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Penny wise, pound foolish
Sunday, March 3, 2013
Penny wise, pound foolish
The Montgomery County School Board recently voted, in the name of economizing, to dismantle many of the most nurturing basics of middle school educational philosophy. It is sad to think that my young grandsons will be denied the excellent education Blacksburg Middle School has offered to a generation of students.
Cutting teachers and teacher planning time will ensure that children, during their most tender transition years, will run a greater risk of getting lost in the crowd, becoming anonymous in the work overload of their underpaid, yet tenaciously dedicated, teachers.
An obvious solution to the ongoing school budget cuts is a citizenry willing to support education by paying a bit more in taxes. Taxes are the price we pay for civilization. Draining the resources of our schools ensures us an uncivilized future.
School board stopped listening
The Montgomery County School Board’s decision on Feb. 19 to cut 19.6 teaching positions from the county’s middle schools is alarming. Despite hearing from concerned teachers and parents, the board voted 4-3 to substantially increase the number of students middle school teachers serve each day and to reduce teacher planning time.
Many budget reduction proposals have been presented to the board during these difficult economic times. When stakeholders brought concerns about closing schools, the board listened. When support staff spoke against outsourcing, the board listened. When parents protested moving their children when the new Prices Fork Elementary opened, the board listened, even after spending $80,000 on a redistricting study that recommended otherwise. The board listened on pay-for-play, the governor’s school, gifted education and the list goes on.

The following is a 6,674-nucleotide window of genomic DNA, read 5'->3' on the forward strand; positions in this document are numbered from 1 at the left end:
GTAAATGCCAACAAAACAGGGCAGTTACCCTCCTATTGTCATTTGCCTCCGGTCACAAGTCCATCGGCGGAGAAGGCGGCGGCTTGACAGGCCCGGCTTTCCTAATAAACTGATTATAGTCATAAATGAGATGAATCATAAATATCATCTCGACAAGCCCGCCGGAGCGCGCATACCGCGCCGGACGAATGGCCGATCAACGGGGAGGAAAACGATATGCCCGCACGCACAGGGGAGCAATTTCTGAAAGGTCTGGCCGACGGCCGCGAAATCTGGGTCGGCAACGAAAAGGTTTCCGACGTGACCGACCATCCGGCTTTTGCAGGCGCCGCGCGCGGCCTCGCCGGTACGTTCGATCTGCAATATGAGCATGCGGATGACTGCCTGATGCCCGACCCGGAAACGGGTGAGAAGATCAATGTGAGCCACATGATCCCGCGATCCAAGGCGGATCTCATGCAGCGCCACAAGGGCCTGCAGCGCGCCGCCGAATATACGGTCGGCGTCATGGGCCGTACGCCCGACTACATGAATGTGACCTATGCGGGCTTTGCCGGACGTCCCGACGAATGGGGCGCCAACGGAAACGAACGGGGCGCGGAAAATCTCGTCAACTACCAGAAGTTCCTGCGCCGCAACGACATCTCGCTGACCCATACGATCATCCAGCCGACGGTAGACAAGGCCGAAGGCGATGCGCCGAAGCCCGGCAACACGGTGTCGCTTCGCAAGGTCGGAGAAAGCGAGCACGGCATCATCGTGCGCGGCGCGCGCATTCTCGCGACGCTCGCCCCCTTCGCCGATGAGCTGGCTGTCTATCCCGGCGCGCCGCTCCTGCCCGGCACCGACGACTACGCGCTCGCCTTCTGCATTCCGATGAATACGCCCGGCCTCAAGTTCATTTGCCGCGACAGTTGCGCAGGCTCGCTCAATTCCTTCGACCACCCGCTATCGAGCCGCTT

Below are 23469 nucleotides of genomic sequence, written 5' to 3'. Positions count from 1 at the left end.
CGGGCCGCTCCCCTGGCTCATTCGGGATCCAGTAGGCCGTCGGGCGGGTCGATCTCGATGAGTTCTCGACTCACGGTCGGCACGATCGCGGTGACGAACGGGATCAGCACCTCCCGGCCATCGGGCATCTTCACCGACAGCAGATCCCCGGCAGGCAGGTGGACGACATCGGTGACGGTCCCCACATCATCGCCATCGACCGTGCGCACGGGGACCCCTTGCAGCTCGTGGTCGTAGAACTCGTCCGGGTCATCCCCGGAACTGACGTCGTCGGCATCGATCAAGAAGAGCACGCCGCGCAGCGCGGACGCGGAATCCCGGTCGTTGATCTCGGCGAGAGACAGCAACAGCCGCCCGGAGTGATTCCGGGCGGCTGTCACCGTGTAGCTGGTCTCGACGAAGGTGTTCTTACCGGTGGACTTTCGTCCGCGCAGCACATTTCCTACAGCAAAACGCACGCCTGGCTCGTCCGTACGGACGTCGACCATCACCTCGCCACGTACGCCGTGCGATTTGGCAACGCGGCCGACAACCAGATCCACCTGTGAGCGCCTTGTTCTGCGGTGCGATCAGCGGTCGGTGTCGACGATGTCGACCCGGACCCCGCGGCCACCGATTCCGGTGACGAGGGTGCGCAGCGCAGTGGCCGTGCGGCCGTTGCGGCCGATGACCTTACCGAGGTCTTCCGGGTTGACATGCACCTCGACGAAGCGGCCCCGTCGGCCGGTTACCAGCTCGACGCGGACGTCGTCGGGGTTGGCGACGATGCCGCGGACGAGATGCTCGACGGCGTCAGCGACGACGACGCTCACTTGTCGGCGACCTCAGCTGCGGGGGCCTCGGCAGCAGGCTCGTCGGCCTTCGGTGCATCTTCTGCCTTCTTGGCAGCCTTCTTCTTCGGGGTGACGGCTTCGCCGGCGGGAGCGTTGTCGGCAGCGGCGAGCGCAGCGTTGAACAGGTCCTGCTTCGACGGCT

But when teachers came to four consecutive meetings providing evidence of the negative impact this loss of teachers would have on their schools’ cultures, communities and students, the board quickly voted in support of the proposed reductions without regard for questions and concerns posed by the experts in the classroom. What does this say about the value our school board places on its teachers’ professional judgment and knowledge?
A vote for money not education
According Superintendent Brenda Blackburn (“New model improves middle schools,” Feb. 24 commentary), cutting 19.6 teachers from middle schools will allow more flexibility in the schedule, more direct teacher time with students and more in-depth learning time. This logic escapes me. How can the loss of 19.6 teaching positions at the middle-school level benefit students? In reality, with 25 or more additional students and a reduction in planning time, a teacher’s ability to effectively meet the diverse needs of students will be compromised.
Improved flexibility, more in-depth learning experiences and more direct time with students is accomplished with proper staffing, not staffing reminiscent of old junior high models where teachers often taught 130 to 150 students each day. Teachers invite scheduling changes that both enrich student learning and value their emotional and developmental needs.
In fact, many have been advocating for just that. However, the school board did not vote on scheduling changes. Instead it voted to eliminate teaching positions in middle schools, thereby increasing the student load for remaining teachers. This isn’t a vote to improve our middle-school program; it’s simply a vote to save money. It’s impossible to justify it any other way.
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